Fig. 6. (a) CO2 conversion as a function of time on stream and (b) product selectivities.

《Table 2》

Table 2 Product selectivities, olefin selectivities in the C2 –C5 range, chain-growth probabilities (α), and CO2 conversion (XCO2 ) over the iron catalysts after 60 h time on stream.

To investigate the catalytic performance of K/Mn/Fe/NCNT in more detail, the residence time in the reaction zone was increased by increasing the catalyst weight. Fig. 7 and Table 3 show higher CO2 conversion and hydrocarbon selectivities, with lower CO selectivity and high olefin and alcohol selectivities.

《Fig. 7》

Fig. 7. (a) CO2 conversion as a function of time on stream and (b) product selectivities resulting from CO2 hydrogenation over K/Mn/Fe/NCNT with different residence times.

《Table 3》

Table 3 Product distribution over K/Mn/Fe/NCNT after 60 h time on stream.

a The catalyst mass is 40 mg and the GHSV is 50.0 L·(g·h) –1 .

b The catalyst mass is 160 mg and the GHSV is 12.5 L·(g·h) –1 .

c The catalyst mass is 640 mg and the GHSV is 3.1 L·(g·h) –1 .

High olefin selectivities and alcohols produced from CO2 hydrogenation were obtained with K-promoted catalysts. In the FTS mechanism for the formation of hydrocarbons, adsorbed CO on the active Fe species is reduced to CH2—* and then forms CH3—CH2—*. If the surface of the catalyst is polar, as in the presence of K+, it can abstract hydride ions from adsorbed ethyl species, producing CH2=CH2 as a product. Thus, both K-promoted catalysts produced high olefin contents, although K/Fe/NCNT was easily sintered, causing unstable activity during the long reaction time. The K-promoted catalyst seemed to adsorb H2O, thus favoring the partial oxidation of —CH2— species to alcohols, and the doubly promoted K/Mn/Fe/NCNT with Mn as an additional structural promoter showed a more constant performance. Further studies are in progress, aiming at optimization of the amounts of K and Mn promoters. These studies will include sulfur as an additional promoter because it is known to be highly effective when combined with sodium.

《4.Conclusions》

4.Conclusions

The influence of the promoters K and Mn on Fe nanoparticles (K/ Mn/Fe/NCNT) supported on NCNTs was studied during CO2 hydrogenation at 25 bar. In all the calcined catalysts, Fe3O4 was mainly present; it then transformed into χ-Fe5C2 during CO2 hydrogenation. After the reaction with the doubly promoted catalyst K/Mn/Fe/ NCNT, the active χ-Fe5C2 phase was the dominant iron phase, with some additional MnCO3. The K promoter lowered the reducibility of the catalysts, as shown by the H2-TPR and in situ XANES analysis. The Mn promoter stabilized FeO as an intermediate and lowered the H2-TPR onset temperature. NH3 decomposition was used as a probe reaction, showing that the doubly promoted catalyst K/Mn/Fe/ NCNT achieved the highest catalytic activity and thermal stability. The doubly promoted catalyst K/Mn/Fe/NCNT also showed the best FTS performance, resulting in high CO2 conversion, low selectivities for hydrocarbons, and high selectivities for short-chain olefins. A high CO2 conversion of 34.9% with a high alkene/alkane ratio and a low CO selectivity of 29.5% were achieved when using a GHSV of 3.1 L·(g·h)−1. All catalytic results clearly show that K acts as an electronic promoter, modifying the surface chemistry of the Fe nanoparticles, whereas Mn acts as a structural promoter, stabilizing them against sintering.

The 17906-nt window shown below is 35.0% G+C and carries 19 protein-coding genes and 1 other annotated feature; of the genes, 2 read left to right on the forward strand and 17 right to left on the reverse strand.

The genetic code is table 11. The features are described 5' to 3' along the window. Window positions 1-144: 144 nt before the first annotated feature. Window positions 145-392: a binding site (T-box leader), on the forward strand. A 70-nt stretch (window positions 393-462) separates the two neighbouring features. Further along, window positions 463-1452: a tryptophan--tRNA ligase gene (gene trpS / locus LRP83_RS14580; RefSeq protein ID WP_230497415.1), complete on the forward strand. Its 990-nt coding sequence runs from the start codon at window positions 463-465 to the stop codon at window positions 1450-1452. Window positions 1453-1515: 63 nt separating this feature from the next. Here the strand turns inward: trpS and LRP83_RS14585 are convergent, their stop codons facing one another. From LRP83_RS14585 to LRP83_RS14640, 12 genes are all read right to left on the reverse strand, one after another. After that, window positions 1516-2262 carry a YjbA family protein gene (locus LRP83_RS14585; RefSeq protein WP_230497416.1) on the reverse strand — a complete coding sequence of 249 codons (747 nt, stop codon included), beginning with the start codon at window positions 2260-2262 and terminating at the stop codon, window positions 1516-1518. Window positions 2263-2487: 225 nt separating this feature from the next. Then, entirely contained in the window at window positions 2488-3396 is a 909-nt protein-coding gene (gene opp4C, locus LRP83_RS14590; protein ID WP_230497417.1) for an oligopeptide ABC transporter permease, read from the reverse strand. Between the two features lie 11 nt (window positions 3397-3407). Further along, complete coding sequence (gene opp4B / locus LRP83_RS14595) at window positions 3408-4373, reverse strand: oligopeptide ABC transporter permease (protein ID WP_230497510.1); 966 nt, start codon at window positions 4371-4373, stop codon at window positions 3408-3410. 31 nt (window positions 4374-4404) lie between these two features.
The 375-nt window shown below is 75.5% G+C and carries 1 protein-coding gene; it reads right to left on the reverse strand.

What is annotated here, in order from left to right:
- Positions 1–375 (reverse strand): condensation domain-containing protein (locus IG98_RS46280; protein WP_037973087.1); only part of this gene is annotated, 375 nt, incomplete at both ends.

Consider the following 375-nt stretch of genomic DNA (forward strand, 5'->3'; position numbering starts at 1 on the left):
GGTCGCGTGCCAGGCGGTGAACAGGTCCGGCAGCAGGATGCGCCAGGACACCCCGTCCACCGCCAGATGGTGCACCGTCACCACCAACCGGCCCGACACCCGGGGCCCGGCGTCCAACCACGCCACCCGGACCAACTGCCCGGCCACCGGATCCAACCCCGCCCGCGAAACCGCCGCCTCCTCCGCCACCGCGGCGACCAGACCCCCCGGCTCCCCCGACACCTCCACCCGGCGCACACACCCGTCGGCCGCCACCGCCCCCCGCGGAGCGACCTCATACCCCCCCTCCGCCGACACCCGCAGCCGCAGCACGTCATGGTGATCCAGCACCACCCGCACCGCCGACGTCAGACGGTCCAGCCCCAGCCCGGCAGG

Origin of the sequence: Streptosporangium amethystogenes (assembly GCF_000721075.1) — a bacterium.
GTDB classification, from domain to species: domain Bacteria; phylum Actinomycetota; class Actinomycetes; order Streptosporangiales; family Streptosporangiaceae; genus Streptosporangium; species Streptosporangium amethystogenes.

《Acknowledgements》

Acknowledgements

This work is supported by the Synchrotron Light Research Institute (Public Organization), Thailand (GS-54-D01) and the Commission on Higher Education, Ministry of Education, Thailand, and was performed under the project “Sustainable Chemical Synthesis (SusChemSys),” which is co-financed by the European Regional Development Fund (ERDF) and the state of North Rhine-Westphalia, Germany, under the Operational Programme “Regional Competitiveness and  Employment” 2007–2013.

《Compliance with ethics guidelines》

Compliance with ethics guidelines

Praewpilin Kangvansura, Ly May Chew, Chanapa Kongmak, Phatchada Santawaja, Holger Ruland, Wei Xia, Hans Schulz, Attera Worayingyong, and Martin Muhler declare that they have no conflict of interest or financial conflicts to disclose.